Season three of Game of Thrones has finally started killing people. And not just anyone, as we’ll discuss in this week’s epic, thoughtful edition of Blog of Thrones. For those reading along, as always, we’re not getting into any spoiler territory. Sometimes a little bit of bookishness will shine through, but at no point will we discuss any events that have not happened yet in the show.
With that in mind, lets get on with it. Because as season three has its first big character death, it also now has a number of great accelerating storylines.
“You sound like a bloody woman.”
As I feared aloud in last week’s entry, Jamie Lannister is about to become very depressing. We meet back up with the one-handed Kingslayer first in episode three, his stump still fresh and his hand dangling around his neck. It’s one of many cruel moments played out upon the eldest Lion by Locke (newcomer Noah Taylor, ever the vicious sonofabitch.) There’s much pity to be laid at the feet of one of the least likable characters in all of Westeros. Because as expected, a knight who loses his sword hand will soon lose his spirit. To Jamie Lannister, that seems to be a fatal blow. Gone are the thoughts of getting back to his sisterlover, his illegitimate King of a son, his loving father, his entertaining brother or the White Cloaked men of the King’s Guard, whom he once led. He just wants to die. It seems fitting, really, that it’s Brienne who won’t let him give up. Two episodes ago, she may have killed him. But they are friends now. Friends in sadness and despair. A regular Thelma and Louise, with one less hand and an equally grizzly fate, I’m sure.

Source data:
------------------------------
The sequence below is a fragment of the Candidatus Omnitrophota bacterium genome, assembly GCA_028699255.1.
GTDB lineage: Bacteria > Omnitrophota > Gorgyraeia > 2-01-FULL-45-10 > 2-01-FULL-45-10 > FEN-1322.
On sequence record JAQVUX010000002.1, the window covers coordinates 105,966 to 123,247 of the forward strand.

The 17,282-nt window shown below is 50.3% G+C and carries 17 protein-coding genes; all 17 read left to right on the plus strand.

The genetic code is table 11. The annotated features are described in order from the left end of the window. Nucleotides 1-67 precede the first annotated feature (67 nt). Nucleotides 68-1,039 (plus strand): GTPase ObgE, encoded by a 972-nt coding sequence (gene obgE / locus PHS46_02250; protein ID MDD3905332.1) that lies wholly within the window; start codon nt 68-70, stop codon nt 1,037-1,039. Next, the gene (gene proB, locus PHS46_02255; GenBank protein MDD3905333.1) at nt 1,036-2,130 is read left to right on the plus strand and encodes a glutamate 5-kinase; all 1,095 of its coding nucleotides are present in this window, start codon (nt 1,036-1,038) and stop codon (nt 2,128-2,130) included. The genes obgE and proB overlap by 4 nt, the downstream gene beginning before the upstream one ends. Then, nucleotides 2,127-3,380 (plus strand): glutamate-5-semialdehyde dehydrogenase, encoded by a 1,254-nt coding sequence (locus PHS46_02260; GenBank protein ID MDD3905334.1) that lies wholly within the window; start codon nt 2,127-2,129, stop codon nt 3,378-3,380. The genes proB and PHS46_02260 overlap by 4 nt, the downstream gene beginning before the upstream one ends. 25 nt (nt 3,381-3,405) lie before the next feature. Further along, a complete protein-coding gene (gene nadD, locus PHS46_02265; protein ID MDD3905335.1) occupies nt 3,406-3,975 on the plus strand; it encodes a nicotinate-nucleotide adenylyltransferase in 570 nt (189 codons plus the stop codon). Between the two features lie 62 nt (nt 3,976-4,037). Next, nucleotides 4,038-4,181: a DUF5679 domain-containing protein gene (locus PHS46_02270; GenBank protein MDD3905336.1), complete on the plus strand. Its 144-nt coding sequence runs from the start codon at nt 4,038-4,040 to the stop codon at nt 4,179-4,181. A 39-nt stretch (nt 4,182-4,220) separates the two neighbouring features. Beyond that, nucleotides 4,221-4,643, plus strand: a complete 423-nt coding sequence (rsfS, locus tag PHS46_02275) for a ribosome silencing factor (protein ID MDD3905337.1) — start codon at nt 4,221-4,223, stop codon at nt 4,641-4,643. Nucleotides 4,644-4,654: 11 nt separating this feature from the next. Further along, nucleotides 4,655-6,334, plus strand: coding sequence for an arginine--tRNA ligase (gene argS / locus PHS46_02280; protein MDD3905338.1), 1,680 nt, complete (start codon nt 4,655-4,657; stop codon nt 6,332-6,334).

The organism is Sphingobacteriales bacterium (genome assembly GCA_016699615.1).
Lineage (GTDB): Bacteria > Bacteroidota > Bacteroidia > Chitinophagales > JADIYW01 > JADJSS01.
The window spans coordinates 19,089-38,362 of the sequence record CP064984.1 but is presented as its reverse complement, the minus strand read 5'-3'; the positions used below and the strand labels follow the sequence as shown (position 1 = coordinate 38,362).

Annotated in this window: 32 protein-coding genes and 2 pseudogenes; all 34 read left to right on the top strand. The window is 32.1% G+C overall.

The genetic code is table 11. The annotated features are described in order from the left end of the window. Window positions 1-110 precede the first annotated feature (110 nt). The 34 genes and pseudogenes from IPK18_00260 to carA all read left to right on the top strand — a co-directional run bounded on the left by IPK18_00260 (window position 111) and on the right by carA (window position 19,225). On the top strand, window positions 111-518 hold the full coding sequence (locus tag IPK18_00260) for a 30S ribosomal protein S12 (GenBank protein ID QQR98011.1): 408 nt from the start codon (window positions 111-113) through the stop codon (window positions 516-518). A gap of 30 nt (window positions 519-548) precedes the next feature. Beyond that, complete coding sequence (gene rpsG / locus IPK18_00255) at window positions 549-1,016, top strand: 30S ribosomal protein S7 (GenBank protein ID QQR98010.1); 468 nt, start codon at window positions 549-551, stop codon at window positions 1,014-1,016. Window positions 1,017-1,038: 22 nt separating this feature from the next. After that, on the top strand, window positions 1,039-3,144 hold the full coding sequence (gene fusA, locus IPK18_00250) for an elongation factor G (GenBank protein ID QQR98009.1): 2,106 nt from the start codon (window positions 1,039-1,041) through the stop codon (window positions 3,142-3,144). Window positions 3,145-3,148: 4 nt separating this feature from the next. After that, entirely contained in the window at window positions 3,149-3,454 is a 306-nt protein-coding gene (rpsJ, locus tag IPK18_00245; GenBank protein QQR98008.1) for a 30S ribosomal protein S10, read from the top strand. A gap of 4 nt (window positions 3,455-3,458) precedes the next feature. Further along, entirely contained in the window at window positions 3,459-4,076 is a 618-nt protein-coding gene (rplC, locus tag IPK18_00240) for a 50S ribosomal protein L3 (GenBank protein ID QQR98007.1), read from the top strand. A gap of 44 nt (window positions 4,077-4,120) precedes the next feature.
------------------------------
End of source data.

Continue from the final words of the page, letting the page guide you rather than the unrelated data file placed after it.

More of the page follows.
A Spider in the Garden
One of the great insights of Todd VanDerWerff’s GoT column over at AV Club (link for book-savvy readers only) is that a great accomplishment of the show’s adaptation is the ability to skip a great number of flashbacks from the books, yet still accomplish the same emotional weight through little bits of storytelling. The best example of this so far is in this week’s episode, in the story of how Lord Varys was turned into a eunuch. The scene serves a dual purpose. It addresses the ongoing paranoia Tyrion has about his sister and her plot to have him killed, and it gives us incredible insight into how The Spider came to be one of the most powerful men in all of Westeros without any testicles.